Entertainment & Souvenirs: $16.20 This includes the Pyramid of the Sun (includes round-trip bus fare), a festival, several museums and a few hands of blackjack at the casino.
Transportation: $10 With an amazing infrastructure, trains were the transport of choice coming in at $1 per ride. Uber is also insanely cheap and a great alternative after I got pickpocketed on the train.
Misc (tips, donations etc): $5. Unlike Asia, tips are welcome in Mexico. Honestly, I like it better this way – its more like home. Tips are appropriate for cab drivers, waiters, or warrioresses who choose to pose with you or bless you. Total I spent $10 in tips (I know, I know, it sounds so cheap but I promise it was the appropriate amount).
Total Spent: $162.45 for one week.
Not too shabby, right?
I hope you’re enjoying the information so far – what do you think? Would you ever visit here, why or why not? Please leave any opinions, questions or comments in the comment section below. 🙂
Guys, this is not how I envisioned my getaway starting!
Originally, my travel tribe planned to stay in Mexico City about 3 nights. It’s now been 6 nights, and we are missing several travel tools we originally came with:
Our group member, Ashley
My iPhone X
Hayden’s Debit Card
I’m grateful our month-ish timetable gives us the luxurious flexibility to move as we please – or in this case, as needed. But WTF happened?!
Let’s go down the list.
First, this type of travel is not for everyone. There is a reason it’s called “roughing it” – its rough! Ashley gave it a great go coming with us – I’m so proud of her for prepping, planning and trying. The unknown is scary and its a lot of work. Ultimately, it wasn’t for her. As proud of her as I am for trying, I’m equally as proud of her for doing what she needed to do for herself (we should all follow her example) – even if it meant she wouldn’t be continuing on with us. She’s now at home hugging kitties and, after the week we’ve had here, I could seriously go for some kitty hugs too.
Mexico City has a connotation of being dangerous. While it isn’t very outwardly violent, there is a lot of crime. Not sure how since never before in my life have I seen so many police in one city. Even though there are always at least 3 officers in eyesight, to fight crime here you must catch it in the act.
My iPhone X was taken from my pocket on a crowded train. I’m talking crowwwwwwwded. I didn’t feel it happen but I realized it as soon as I got out of the train car. Thanks to the quick catch, Hayden and I were able to track my phone location to a nearby market filled with people selling [what look to be stolen] phones. We have returned the past 3 days waiting for it to crop up in hopes of buying it back. Being our last day in Mexico City, today I broke down and bought a cheap throw away smartphone.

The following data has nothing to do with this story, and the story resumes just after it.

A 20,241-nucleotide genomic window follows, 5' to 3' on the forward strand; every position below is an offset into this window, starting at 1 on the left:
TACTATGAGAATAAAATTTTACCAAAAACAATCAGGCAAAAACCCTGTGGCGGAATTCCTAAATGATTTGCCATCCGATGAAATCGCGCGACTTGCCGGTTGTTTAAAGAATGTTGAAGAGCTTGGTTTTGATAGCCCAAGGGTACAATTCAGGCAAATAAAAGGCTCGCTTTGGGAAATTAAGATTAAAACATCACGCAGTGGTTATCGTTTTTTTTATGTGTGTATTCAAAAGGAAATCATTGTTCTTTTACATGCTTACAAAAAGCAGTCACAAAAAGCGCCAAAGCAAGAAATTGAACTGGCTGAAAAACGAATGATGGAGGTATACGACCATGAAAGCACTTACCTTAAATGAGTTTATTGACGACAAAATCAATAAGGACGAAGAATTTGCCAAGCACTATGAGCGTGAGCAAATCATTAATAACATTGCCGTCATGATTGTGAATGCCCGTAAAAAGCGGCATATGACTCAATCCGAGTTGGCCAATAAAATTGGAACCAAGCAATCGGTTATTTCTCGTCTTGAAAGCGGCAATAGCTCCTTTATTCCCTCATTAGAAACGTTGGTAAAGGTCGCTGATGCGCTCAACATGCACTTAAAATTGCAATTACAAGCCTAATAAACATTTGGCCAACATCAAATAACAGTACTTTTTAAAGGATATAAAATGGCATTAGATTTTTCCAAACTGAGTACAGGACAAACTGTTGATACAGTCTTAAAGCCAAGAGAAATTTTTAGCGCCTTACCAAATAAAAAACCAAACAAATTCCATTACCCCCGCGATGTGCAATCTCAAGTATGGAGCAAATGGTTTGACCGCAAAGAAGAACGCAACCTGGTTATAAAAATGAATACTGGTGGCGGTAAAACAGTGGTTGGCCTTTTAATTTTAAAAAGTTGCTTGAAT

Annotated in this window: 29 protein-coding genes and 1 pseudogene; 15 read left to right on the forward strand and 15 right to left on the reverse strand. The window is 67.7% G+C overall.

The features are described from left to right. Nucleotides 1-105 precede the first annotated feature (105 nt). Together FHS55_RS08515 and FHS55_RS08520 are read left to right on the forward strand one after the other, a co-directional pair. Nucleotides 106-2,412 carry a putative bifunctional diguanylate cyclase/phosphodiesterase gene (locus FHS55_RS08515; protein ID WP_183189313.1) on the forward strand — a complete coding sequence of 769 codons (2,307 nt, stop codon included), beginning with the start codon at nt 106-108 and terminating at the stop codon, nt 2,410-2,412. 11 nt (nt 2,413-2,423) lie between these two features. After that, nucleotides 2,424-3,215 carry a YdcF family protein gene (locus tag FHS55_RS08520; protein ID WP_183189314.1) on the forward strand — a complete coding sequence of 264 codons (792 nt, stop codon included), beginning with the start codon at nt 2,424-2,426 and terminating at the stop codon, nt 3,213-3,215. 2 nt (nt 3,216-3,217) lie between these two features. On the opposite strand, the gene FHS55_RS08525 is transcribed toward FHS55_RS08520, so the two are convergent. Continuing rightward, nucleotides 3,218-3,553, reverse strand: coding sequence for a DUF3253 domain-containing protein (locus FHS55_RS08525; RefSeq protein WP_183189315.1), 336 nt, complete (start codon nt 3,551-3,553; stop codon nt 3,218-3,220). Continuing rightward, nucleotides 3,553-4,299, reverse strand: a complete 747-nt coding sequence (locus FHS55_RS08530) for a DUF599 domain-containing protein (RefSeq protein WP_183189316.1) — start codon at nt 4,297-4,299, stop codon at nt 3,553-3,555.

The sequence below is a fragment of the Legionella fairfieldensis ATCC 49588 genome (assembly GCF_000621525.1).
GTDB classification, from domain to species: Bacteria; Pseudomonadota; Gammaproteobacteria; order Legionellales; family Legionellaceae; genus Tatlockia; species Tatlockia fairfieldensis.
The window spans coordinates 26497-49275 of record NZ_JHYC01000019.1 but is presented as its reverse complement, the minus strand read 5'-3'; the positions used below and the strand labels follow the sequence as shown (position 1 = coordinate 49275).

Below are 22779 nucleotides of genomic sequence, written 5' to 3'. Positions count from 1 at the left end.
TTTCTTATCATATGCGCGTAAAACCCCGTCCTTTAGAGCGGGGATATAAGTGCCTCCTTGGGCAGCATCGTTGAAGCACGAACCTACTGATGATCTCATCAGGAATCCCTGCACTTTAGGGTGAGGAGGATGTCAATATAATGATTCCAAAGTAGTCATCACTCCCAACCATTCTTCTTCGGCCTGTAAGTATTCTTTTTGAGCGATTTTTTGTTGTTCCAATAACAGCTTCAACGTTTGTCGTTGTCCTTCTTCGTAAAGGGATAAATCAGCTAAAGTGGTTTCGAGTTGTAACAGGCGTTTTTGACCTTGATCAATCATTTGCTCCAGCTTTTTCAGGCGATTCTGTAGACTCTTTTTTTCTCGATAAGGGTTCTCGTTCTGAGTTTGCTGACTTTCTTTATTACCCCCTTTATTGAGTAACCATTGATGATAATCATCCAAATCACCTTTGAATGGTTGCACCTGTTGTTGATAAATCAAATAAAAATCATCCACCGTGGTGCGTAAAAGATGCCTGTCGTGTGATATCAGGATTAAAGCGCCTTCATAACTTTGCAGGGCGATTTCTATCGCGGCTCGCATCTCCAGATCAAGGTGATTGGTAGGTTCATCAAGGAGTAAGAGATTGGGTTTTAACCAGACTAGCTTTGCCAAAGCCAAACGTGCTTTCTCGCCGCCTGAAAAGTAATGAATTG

I’m angry. Not about the phone or the money it will cost to replace it, but rather, because I feel all the planning I put into this trip has been snatched away – along with my perception of personal space. To compound it, I’m now dependant on Hayden (who has been LOVELY about this whole disaster). Though Hayden could not be more gracious, my inner control freak and radical-self-reliant burner soul is very uncomfortable in this position.
Being pickpocketed isn’t as jarring as nearly being kidnapped, but I still felt shaken. I even considered coming home. But, after a pep talk from my mom (I can’t believe I’m typing that almost as much as my mom couldn’t believe she was saying it), Hayden and I are going to continue on….even though Hayden is down a debit card.
ATMs work here just like they do back home. Insert card, enter pin, take cash, blow money. Notice a missing step? Take card from machine – very important and time sensitive! If you don’t do it, it eats it. Unfortunately for Hayden, his debit card became an ATM midnight snack. Luckily, he was smart and divided his dollars across several accounts with different debit cards. Hmmm…wonder who gave him that idea? 😉
The Adventure Continues
Tomorrow, we’re off to Guatemala City! From there, we’ll be heading to Lake Antitlan for some scuba diving and volcano climbing. We specifically chose a remote area where we won’t have much connection. Even though I’m just regaining my connectivity, I’m looking forward to voluntarily losing it again.
I’ve been great about keeping track of expenses this trip, so look forward to a post with a cost breakdown for the Mexico City leg of the trip (hopefully your budget won’t have to include a new phone).